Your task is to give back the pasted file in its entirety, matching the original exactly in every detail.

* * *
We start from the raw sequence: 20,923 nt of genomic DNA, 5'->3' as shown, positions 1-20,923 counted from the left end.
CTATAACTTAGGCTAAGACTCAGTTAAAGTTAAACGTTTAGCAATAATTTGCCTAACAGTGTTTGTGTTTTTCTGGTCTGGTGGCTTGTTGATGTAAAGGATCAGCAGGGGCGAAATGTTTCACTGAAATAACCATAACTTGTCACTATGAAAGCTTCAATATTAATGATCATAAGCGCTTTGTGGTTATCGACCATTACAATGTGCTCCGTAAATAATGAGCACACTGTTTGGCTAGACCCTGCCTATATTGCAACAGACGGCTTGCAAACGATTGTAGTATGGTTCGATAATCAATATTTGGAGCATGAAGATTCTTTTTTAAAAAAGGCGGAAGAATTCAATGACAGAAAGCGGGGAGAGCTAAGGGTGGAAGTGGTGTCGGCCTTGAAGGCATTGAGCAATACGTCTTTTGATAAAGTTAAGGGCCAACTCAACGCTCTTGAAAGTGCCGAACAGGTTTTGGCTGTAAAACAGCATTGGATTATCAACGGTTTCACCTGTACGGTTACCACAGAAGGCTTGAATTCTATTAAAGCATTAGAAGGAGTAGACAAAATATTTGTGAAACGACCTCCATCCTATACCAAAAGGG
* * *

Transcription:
We start from the raw sequence: 20,923 nt of genomic DNA, 5'->3' as shown, positions 1-20,923 counted from the left end.
CTATAACTTAGGCTAAGACTCAGTTAAAGTTAAACGTTTAGCAATAATTTGCCTAACAGTGTTTGTGTTTTTCTGGTCTGGTGGCTTGTTGATGTAAAGGATCAGCAGGGGCGAAATGTTTCACTGAAATAACCATAACTTGTCACTATGAAAGCTTCAATATTAATGATCATAAGCGCTTTGTGGTTATCGACCATTACAATGTGCTCCGTAAATAATGAGCACACTGTTTGGCTAGACCCTGCCTATATTGCAACAGACGGCTTGCAAACGATTGTAGTATGGTTCGATAATCAATATTTGGAGCATGAAGATTCTTTTTTAAAAAAGGCGGAAGAATTCAATGACAGAAAGCGGGGAGAGCTAAGGGTGGAAGTGGTGTCGGCCTTGAAGGCATTGAGCAATACGTCTTTTGATAAAGTTAAGGGCCAACTCAACGCTCTTGAAAGTGCCGAACAGGTTTTGGCTGTAAAACAGCATTGGATTATCAACGGTTTCACCTGTACGGTTACCACAGAAGGCTTGAATTCTATTAAAGCATTAGAAGGAGTAGACAAAATATTTGTGAAACGACCTCCATCCTATACCAAAAGGG